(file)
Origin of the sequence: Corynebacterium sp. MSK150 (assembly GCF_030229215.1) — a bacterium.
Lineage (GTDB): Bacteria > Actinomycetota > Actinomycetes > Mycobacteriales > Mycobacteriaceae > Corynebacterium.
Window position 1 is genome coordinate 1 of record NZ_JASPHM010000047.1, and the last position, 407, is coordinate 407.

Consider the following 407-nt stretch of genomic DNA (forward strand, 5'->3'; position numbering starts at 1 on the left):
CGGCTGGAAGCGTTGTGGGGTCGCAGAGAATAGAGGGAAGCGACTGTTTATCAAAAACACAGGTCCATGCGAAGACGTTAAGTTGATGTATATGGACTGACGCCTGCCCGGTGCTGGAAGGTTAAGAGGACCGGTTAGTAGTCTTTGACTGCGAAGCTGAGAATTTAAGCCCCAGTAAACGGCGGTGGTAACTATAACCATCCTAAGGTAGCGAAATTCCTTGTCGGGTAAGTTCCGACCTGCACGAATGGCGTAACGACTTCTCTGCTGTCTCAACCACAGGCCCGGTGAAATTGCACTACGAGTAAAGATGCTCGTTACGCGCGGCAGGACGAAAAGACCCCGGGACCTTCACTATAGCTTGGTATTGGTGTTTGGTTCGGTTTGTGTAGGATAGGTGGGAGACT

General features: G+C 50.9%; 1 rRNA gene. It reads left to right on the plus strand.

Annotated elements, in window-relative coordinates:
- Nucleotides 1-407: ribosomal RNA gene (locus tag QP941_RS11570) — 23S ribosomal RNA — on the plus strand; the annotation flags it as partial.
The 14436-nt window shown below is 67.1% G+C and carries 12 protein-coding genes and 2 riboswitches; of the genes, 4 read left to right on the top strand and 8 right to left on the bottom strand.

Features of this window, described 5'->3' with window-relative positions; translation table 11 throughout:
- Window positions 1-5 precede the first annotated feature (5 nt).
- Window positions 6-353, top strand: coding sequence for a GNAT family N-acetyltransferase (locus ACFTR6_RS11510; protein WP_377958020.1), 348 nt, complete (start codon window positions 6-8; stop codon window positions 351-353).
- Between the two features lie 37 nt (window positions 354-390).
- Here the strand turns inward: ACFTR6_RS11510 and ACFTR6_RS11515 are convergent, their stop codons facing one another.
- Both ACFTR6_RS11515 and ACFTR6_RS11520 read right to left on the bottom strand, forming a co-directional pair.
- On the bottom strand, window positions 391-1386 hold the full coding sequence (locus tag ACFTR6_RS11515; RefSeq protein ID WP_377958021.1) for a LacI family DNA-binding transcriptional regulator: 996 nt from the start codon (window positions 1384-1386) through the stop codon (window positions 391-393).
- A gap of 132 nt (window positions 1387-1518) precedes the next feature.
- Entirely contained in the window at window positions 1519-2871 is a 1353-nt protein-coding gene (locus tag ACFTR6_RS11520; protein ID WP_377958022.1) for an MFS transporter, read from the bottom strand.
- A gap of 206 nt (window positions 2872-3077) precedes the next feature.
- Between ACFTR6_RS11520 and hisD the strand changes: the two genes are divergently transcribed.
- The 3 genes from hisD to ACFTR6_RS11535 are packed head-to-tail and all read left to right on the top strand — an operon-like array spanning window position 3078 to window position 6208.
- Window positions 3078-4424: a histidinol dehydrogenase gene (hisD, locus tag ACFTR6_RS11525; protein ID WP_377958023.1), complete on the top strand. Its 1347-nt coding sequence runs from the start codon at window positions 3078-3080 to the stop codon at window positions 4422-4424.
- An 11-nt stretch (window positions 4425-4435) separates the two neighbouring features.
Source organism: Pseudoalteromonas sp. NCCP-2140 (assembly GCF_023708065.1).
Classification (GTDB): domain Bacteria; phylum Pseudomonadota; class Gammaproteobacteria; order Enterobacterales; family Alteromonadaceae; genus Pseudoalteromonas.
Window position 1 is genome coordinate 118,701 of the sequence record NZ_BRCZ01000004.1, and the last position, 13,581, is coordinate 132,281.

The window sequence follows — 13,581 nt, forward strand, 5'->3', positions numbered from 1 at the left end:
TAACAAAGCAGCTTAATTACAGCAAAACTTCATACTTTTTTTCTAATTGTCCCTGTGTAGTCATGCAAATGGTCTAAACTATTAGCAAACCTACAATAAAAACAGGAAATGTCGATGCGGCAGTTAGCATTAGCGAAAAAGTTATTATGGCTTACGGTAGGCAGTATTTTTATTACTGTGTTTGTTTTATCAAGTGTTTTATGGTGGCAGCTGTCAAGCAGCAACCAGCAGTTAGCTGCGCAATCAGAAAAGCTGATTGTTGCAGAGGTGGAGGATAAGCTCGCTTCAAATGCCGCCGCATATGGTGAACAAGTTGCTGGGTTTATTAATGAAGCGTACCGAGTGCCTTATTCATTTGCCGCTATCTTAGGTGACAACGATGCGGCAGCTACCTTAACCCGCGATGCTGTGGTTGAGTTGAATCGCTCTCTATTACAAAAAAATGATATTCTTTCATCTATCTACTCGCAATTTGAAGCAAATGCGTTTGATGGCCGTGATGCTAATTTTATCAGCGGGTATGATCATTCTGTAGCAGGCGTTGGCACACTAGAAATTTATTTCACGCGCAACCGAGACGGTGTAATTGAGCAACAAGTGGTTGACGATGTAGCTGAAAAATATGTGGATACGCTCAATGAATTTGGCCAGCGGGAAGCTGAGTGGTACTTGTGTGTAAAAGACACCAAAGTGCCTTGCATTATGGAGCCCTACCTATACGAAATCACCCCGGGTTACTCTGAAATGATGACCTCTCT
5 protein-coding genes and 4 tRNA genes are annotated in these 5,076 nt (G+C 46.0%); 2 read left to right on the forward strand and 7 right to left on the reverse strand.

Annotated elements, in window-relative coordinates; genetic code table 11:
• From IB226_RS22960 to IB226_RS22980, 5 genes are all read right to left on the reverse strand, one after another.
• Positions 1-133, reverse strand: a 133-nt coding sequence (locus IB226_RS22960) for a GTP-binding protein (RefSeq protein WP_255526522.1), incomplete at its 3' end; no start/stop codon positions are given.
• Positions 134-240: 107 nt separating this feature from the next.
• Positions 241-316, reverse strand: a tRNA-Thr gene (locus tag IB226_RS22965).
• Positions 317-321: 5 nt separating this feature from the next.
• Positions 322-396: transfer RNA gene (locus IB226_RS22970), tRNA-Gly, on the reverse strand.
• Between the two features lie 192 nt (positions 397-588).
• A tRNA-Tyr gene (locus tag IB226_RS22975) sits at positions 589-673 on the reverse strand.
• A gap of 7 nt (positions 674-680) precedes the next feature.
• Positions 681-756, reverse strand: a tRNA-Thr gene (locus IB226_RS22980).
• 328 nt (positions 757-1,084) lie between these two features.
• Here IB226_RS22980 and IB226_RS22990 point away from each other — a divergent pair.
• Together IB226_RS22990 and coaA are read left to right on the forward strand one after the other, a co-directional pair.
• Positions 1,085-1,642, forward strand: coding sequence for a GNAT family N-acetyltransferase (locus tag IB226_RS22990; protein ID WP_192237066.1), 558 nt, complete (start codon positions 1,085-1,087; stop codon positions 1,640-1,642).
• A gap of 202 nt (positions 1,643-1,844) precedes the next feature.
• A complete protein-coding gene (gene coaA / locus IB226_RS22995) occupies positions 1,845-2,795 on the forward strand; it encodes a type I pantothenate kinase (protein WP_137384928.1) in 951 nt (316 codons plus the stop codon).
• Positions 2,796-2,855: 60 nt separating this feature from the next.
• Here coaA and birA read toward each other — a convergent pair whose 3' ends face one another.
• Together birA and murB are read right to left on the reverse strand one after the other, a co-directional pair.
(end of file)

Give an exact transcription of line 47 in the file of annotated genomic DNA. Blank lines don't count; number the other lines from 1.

• Positions 2,796-2,855: 60 nt separating this feature from the next.